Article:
The O–H stretching region, between 2900 and 3800 cm−1, is characterized by a broad and weak band, with a relatively narrow spectral and very strong feature at 2906 cm−1. Whereas the broad and weak band may be attributed to several kinds of O–H environments (it may be possible that both OH and H2O occurs in the studied mineral, and that (As,P)O3(OH) groups may partially replace (As,P)O4 groups), the band at 2906 cm−1 is not attributed. In addition, a band at 1441 cm−1 is observed. Similar features can be noted in the infrared spectrum of florencite-(La) reported by Frost et al. (2013) but not discussed. In addition, similar bands occur in the Raman spectrum of florencite-(La) reported by Repina et al. (2011). These authors interpreted the band at 2957 cm−1 as due to O–H stretching, whereas the bands in the region between 1400 and 1500 cm−1 are interpreted as due to the presence of CO3 groups. Other possible interpretations of this band may be related to the possible occurrence of (NH4)+ groups or to the possibility of overtone bands. The former hypothesis is unlikely, because Raman spectroscopy is not very sensitive as regards the occurrence of N–H bending modes (e.g., Kampf et al., 2016; Biagioni et al., 2020) and the observed bands should indicate relatively high (NH4) contents that should favor a significant expansion of the unit-cell volume with respect to graulichite-(Ce). Such an expansion was not observed. The possible interpretation of the band at 1441 cm−1 as due to overtones modes agrees with that given by Plášil et al. (2014), who interpreted a band at 1449 cm−1 as due to (SO4) overtones.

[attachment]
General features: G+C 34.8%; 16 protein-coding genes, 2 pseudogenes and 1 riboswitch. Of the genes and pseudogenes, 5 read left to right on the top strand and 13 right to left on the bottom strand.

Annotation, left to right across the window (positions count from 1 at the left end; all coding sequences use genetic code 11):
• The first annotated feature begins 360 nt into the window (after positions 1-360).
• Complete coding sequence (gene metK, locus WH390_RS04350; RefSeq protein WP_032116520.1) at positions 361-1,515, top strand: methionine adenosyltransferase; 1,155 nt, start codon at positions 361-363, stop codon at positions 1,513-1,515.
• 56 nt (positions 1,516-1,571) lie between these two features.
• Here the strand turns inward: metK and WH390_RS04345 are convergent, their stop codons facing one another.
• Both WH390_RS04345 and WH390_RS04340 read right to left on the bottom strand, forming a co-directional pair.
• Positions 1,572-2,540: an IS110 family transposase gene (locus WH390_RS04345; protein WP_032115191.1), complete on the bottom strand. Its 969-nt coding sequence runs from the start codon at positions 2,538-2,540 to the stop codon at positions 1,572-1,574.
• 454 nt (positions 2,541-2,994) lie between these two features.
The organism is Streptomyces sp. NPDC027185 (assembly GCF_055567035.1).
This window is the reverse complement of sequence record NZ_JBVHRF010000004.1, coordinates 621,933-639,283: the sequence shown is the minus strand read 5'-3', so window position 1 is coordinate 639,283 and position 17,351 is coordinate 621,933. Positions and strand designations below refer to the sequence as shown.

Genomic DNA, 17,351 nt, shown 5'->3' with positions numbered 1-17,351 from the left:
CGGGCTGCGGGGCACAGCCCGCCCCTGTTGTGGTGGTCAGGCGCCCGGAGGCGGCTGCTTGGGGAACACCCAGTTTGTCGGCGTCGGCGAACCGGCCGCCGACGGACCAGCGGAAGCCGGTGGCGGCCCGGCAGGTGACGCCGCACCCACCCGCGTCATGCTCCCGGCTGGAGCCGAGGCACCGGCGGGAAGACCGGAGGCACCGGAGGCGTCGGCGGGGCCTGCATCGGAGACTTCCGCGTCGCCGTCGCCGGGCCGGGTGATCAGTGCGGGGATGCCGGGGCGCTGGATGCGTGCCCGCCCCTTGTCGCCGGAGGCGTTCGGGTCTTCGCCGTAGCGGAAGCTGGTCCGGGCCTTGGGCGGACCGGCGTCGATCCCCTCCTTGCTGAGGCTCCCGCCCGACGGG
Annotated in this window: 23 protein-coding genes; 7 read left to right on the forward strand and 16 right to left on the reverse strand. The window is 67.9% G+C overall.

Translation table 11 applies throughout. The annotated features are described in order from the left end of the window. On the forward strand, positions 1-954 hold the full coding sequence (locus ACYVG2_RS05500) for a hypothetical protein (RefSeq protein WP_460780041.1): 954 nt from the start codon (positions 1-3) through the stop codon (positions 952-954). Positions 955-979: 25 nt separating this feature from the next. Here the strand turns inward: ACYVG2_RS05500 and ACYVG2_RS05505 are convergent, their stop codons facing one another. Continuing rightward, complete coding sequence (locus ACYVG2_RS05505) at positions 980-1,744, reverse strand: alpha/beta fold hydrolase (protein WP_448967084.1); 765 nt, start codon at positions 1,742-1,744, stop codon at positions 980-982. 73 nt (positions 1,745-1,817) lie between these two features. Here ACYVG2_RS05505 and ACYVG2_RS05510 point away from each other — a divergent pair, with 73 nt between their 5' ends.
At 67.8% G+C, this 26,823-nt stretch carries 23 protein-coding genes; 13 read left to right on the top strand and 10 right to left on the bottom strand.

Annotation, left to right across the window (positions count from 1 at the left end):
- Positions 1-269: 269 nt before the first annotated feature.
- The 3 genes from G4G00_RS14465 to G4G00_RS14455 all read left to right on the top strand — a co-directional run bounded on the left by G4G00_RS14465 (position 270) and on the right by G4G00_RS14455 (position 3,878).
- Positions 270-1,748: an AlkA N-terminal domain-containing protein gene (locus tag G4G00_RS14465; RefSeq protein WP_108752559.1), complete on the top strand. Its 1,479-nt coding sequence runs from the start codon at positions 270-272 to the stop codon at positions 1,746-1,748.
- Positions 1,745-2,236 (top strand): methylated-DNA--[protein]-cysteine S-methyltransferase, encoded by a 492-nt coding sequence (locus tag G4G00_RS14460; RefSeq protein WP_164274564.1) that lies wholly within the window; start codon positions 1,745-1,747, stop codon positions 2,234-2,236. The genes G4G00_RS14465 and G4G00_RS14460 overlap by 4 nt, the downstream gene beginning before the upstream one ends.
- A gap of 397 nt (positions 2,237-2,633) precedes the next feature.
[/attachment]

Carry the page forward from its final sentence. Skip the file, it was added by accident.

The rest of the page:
Preliminary chemical analysis, performed using energy-dispersive spectrometry (EDS mode), revealed the occurrence of La, Ce, Ca, Sr, Fe, Al, Cu, As, P, and S as the elements with Z>8 above the detection limit.
Quantitative chemical analyses were carried out using a Superprobe JEOL JXA 8200 electron microprobe (WDS mode, 20 kV, 10 nA, 1 µm beam diameter) at the Eugen F. Stumpfl laboratory (Leoben University, Austria). Standards (element, emission line) were as follows: anhydrite (SKα), apatite (PKα, CaKα), PtAs2 (AsLα), corundum (AlKα), hematite (FeKα), monazite (LaLα, CeLα), chalcopyrite (CuKα), strontianite (SrLα), galena (PbMα), and sanidine (KKα). Counting times were 20 s for peaks and 10 s for left and right backgrounds, respectively. Every attempt to collect chemical data on the polished grains was unsuccessful, owing to the very small size of the lamellae embedded in epoxy (Fig. 2). Finally, chemical data were collected on the flat surface of an unpolished crystal of graulichite-(La). Low analytical total, after the addition of calculated H2O, is probably due to the porous nature of the studied material and the poor quality of sample surface. Consequently, in addition to the measured values, chemical data normalized to sum = 100 wt % are given (Table 1).
Note: n – number of spot analyses; e.s.d. – estimated standard deviation.
Two chemically homogeneous domains (labeled #1 and #2) were identified. In agreement with Hatert et al. (2003), the chemical formulae of graulichite-(La) were calculated on the basis of 6 cations per formula unit, assuming the occurrence of 14 O atoms per formula unit (apfu); H content was estimated in order to achieve the electrostatic balance. Domain #1 corresponds to the chemical formula (La0.34Ce0.20Ca0.11Sr0.07Pb0.05K0.04)Σ0.81(FeAl0.84Cu0.20)Σ3.20(As1.23P0.39S0.37)Σ1.99O14H6.13, whereas domain #2 has the composition (La0.38Ce0.22Sr0.10Ca0.09Pb0.05K0.06)Σ0.90(FeAl0.49Cu0.20)Σ3.29(As0.91P0.50S0.40)Σ1.81O14H6.53. Both formulae led to the end-member composition LaFe(AsO4)2(OH)6. The ideal formula of graulichite-(La), LaFe(AsO4)2(OH)6, corresponds to (in wt %) As2O5 33.49, Fe2O3 34.90, La2O3 23.74, H2O 7.88, total 100. Notwithstanding the low quality of chemical data, the mineral stoichiometry is consistent with the crystal chemistry of alunite-supergroup minerals.
X-ray powder diffraction data were collected using a 114.6 mm Gandolfi camera and Ni-filtered CuKα radiation. Table 2 gives the observed and the calculated X-ray powder diffraction patterns, compared with that of graulichite-(Ce) (Hatert et al., 2003). Unit-cell parameters, refined on the basis of 13 unequivocally indexed reflections using the software UnitCell (Holland and Redfern, 1997), are a=7.2469(9), c=16.767(2) Å, V=762.59(17) Å3.
Note: observed intensities Iobs were visually estimated. s – strong; m – medium; mw – medium-weak; w – weak; vw – very weak.